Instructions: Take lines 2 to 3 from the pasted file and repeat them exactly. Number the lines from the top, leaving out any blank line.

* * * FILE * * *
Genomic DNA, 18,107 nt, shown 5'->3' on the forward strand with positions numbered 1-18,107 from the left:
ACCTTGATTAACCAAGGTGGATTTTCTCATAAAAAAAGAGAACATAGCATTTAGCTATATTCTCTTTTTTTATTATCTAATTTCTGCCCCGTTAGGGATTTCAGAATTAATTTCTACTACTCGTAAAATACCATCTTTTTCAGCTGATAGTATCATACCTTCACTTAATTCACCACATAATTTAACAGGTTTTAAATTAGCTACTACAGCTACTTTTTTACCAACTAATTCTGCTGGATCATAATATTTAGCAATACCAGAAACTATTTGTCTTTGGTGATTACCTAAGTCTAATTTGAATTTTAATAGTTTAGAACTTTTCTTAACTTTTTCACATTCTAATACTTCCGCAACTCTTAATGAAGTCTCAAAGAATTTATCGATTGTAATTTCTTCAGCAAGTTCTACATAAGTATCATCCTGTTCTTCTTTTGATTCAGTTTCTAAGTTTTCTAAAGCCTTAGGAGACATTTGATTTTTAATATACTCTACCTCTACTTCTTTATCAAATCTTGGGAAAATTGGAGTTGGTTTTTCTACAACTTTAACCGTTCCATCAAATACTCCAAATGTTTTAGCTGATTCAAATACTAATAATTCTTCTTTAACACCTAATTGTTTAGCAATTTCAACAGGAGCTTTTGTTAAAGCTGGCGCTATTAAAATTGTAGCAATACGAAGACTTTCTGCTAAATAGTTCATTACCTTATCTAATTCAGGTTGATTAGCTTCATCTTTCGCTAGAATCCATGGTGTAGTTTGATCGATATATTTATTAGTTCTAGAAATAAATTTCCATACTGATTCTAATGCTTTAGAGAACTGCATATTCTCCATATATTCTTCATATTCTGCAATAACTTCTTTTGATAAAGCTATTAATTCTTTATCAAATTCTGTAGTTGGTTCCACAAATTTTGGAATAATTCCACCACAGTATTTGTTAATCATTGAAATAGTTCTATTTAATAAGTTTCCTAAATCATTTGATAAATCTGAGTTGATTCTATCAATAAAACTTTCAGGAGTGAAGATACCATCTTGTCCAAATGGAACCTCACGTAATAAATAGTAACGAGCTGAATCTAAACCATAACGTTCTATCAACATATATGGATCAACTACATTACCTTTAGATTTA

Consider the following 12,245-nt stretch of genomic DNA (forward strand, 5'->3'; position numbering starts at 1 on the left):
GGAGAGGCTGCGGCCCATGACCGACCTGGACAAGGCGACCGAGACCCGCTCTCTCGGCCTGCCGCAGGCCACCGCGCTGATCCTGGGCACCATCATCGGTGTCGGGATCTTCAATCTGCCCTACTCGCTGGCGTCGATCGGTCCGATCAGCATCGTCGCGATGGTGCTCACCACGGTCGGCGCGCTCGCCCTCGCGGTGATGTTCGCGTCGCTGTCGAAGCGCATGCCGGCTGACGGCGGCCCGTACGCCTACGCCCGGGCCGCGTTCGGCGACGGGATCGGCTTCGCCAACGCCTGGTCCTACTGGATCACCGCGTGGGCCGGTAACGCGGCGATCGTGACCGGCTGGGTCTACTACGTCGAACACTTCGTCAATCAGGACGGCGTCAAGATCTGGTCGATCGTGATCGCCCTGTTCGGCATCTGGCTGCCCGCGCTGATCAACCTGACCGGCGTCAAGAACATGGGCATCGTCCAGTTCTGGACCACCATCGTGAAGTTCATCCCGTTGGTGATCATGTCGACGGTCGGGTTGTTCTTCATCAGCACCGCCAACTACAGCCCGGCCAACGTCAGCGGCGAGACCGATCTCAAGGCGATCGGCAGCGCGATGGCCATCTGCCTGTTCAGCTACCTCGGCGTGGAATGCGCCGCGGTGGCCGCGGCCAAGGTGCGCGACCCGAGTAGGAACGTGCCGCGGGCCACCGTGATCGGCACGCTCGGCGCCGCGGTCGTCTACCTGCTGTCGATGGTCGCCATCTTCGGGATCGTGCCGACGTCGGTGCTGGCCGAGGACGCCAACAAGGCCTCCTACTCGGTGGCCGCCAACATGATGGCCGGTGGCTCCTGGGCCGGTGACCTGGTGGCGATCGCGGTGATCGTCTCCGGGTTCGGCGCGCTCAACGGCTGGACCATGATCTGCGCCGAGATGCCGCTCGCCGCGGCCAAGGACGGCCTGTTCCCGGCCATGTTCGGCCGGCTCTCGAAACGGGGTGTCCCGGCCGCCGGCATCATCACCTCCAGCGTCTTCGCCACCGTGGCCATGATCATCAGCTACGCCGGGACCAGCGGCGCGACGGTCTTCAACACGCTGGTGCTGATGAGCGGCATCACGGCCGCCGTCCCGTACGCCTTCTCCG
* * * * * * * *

ACCTTGATTAACCAAGGTGGATTTTCTCATAAAAAAAGAGAACATAGCATTTAGCTATATTCTCTTTTTTTATTATCTAATTTCTGCCCCGTTAGGGATTTCAGAATTAATTTCTACTACTCGTAAAATACCATCTTTTTCAGCTGATAGTATCATACCTTCACTTAATTCACCACATAATTTAACAGGTTTTAAATTAGCTACTACAGCTACTTTTTTACCAACTAATTCTGCTGGATCATAATATTTAGCAATACCAGAAACTATTTGTCTTTGGTGATTACCTAAGTCTAATTTGAATTTTAATAGTTTAGAACTTTTCTTAACTTTTTCACATTCTAATACTTCCGCAACTCTTAATGAAGTCTCAAAGAATTTATCGATTGTAATTTCTTCAGCAAGTTCTACATAAGTATCATCCTGTTCTTCTTTTGATTCAGTTTCTAAGTTTTCTAAAGCCTTAGGAGACATTTGATTTTTAATATACTCTACCTCTACTTCTTTATCAAATCTTGGGAAAATTGGAGTTGGTTTTTCTACAACTTTAACCGTTCCATCAAATACTCCAAATGTTTTAGCTGATTCAAATACTAATAATTCTTCTTTAACACCTAATTGTTTAGCAATTTCAACAGGAGCTTTTGTTAAAGCTGGCGCTATTAAAATTGTAGCAATACGAAGACTTTCTGCTAAATAGTTCATTACCTTATCTAATTCAGGTTGATTAGCTTCATCTTTCGCTAGAATCCATGGTGTAGTTTGATCGATATATTTATTAGTTCTAGAAATAAATTTCCATACTGATTCTAATGCTTTAGAGAACTGCATATTCTCCATATATTCTTCATATTCTGCAATAACTTCTTTTGATAAAGCTATTAATTCTTTATCAAATTCTGTAGTTGGTTCCACAAATTTTGGAATAATTCCACCACAGTATTTGTTAATCATTGAAATAGTTCTATTTAATAAGTTTCCTAAATCATTTGATAAATCTGAGTTGATTCTATCAATAAAACTTTCAGGAGTGAAGATACCATCTTGTCCAAATGGAACCTCACGTAATAAATAGTAACGAGCTGAATCTAAACCATAACGTTCTATCAACATATATGGATCAACTACATTACCTTTAGATTTA

Consider the following 12,245-nt stretch of genomic DNA (forward strand, 5'->3'; position numbering starts at 1 on the left):